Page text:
Physical Activity: One of the most beneficial ways to manage OA is to get moving. While it may be hard to think of exercise when the joints hurt, moving is considered an important part of the treatment plan. Simple activities like walking around the neighborhood or taking a fun, easy exercise class can reduce pain and help maintain (or attain) a healthy weight. Strengthening exercises build muscles around OA-affected joints, easing the burden on those joints and reducing pain. Aerobic exercise helps to improve stamina and energy levels and also help to reduce excess weight. Talk to a doctor before starting an exercise program.
Weight Management: Excess weight adds additional stress to weight-bearing joints, such as the hips, knees, feet and back. Losing weight can help people with OA reduce pain and limit further joint damage. The basic rule for losing weight is to eat fewer calories and increase physical activity.
Stretching: Slow, gentle stretching of joints may improve flexibility, lessen stiffness and reduce pain. Exercises such as is great ways to manage stiffness.
Braces: For varus and valgus deformity of knee joint, brace very helpful like Unloader Knee Brace has importent role in Osteoarthritis knee.
Glucosamine/Chondroitin- Glucosamine/Chondroitin 1500 mg/1200 mg daily, they are diet supplement used in mild and moderate osteoarthritis knee. Major component of joint cartilage. Supplements are derived from the shells of shellfish (such as shrimp, lobster and crab) or from vegetable sources. Slows deterioration of cartilage, relieves osteoarthritis(OA) pain and improves joint mobility.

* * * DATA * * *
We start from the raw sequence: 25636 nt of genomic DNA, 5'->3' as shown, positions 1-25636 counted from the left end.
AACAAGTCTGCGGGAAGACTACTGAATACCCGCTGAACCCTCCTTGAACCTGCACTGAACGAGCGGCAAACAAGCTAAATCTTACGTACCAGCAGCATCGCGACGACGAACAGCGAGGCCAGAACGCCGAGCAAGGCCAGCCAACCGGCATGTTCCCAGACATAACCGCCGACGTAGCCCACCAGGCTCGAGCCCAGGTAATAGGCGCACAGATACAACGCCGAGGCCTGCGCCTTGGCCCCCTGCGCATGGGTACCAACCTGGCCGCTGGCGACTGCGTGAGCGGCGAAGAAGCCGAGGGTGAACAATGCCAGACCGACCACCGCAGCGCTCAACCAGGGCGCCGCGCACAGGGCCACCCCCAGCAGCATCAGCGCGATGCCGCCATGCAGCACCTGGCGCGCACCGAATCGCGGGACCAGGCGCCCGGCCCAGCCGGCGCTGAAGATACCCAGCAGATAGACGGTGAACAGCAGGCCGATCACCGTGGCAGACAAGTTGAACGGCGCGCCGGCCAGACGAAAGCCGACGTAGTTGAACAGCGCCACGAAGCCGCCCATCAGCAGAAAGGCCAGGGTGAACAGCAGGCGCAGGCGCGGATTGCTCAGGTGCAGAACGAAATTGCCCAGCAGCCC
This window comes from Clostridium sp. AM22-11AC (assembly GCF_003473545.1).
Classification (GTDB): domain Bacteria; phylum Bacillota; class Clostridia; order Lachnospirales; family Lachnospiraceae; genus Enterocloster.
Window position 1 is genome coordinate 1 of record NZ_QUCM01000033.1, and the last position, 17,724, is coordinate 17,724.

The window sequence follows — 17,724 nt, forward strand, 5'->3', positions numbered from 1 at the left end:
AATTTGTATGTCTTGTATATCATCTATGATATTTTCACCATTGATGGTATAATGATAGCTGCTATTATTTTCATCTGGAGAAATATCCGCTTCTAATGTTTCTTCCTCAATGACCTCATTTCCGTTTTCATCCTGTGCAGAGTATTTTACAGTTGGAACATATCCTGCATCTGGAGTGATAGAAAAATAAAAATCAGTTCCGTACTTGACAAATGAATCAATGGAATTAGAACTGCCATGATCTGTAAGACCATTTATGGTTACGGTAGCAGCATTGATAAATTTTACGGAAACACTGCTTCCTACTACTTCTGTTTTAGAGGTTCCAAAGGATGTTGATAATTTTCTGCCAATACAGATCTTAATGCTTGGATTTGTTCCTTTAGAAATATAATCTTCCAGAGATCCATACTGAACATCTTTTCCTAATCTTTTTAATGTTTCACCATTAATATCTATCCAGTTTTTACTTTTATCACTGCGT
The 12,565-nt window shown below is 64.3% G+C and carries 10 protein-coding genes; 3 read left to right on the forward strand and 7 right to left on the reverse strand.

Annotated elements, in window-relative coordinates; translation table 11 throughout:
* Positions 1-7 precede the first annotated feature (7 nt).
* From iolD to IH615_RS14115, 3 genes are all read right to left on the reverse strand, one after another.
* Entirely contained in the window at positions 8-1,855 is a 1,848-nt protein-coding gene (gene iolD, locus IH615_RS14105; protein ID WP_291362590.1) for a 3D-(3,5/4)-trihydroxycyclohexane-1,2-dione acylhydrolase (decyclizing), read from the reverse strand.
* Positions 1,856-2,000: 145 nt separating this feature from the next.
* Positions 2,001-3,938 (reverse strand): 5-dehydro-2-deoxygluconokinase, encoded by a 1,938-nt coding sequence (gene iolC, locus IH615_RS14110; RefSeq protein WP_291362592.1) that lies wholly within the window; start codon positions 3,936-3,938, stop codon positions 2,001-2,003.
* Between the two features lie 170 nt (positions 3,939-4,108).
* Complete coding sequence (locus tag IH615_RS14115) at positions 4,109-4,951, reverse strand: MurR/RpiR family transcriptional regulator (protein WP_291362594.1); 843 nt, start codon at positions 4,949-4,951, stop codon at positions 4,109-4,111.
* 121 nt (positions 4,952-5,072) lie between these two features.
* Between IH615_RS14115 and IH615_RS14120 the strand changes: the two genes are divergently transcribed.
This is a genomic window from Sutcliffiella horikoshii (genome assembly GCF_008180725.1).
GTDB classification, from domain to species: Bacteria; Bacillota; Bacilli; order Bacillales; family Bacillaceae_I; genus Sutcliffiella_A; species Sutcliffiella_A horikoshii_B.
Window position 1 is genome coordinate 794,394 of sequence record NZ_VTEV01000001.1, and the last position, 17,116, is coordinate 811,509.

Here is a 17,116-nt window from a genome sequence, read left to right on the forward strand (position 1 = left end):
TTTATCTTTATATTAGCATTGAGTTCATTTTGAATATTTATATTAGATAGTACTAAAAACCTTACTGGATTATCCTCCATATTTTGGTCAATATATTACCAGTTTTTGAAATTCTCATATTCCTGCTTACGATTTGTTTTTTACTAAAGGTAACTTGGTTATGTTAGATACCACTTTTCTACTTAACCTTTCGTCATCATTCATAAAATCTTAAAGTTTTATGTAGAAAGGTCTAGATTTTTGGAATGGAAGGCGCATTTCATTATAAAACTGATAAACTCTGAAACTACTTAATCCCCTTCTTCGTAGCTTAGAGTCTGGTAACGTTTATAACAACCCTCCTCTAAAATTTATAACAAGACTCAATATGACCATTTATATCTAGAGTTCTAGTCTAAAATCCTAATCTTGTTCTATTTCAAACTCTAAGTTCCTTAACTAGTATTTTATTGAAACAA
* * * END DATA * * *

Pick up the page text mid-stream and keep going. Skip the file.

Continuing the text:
For Pain Management
- Intraarticular Glucocorticoids: Mainly Indicated when pain persist despite of pain killer. Its effective for short-term pain relief < 12 wks. There may be acute flare in pain 48 hrs post-injection.
- Hyaluronans (e.g. Synvisc): Its indicated when pain persists despite other agents. Its like Synthetic joint fluid. Pain relief similar to steroid injections. 60-70% patients respond well , pain relief approx 6 months to 1 year
Knee pain or functional status has failed to improve with non-operative management
Types of Surgery
- Arthroscopic Irrigation
- Arthroscopic Debridement
- High Tibial Osteotomy
- Partial Knee Arthroplasty
- Total Knee Arthroplasty
Which type of surgery you require it will be decide by your orthopaedic surgeon after clinical and radiological examination.
Joint Replacement Surgery: Joint surgery can repair or replace severely damaged joints, especially hips or knees. A doctor will refer an eligible patient to an orthopaedic surgeon to perform the procedure.
Knee replacement has become the most common form of joint replacement surgery. Between 1991 and 2010, the incidence of knee replacements increased by over 161%, due partly to improvements in the science of knee replacement implants, experience of surgeons, and the growing population of knee replacement patients. Although public perception can be influenced by negative advertising and press, the fact is that knee replacement surgery is one of the most successful surgical procedures performed today.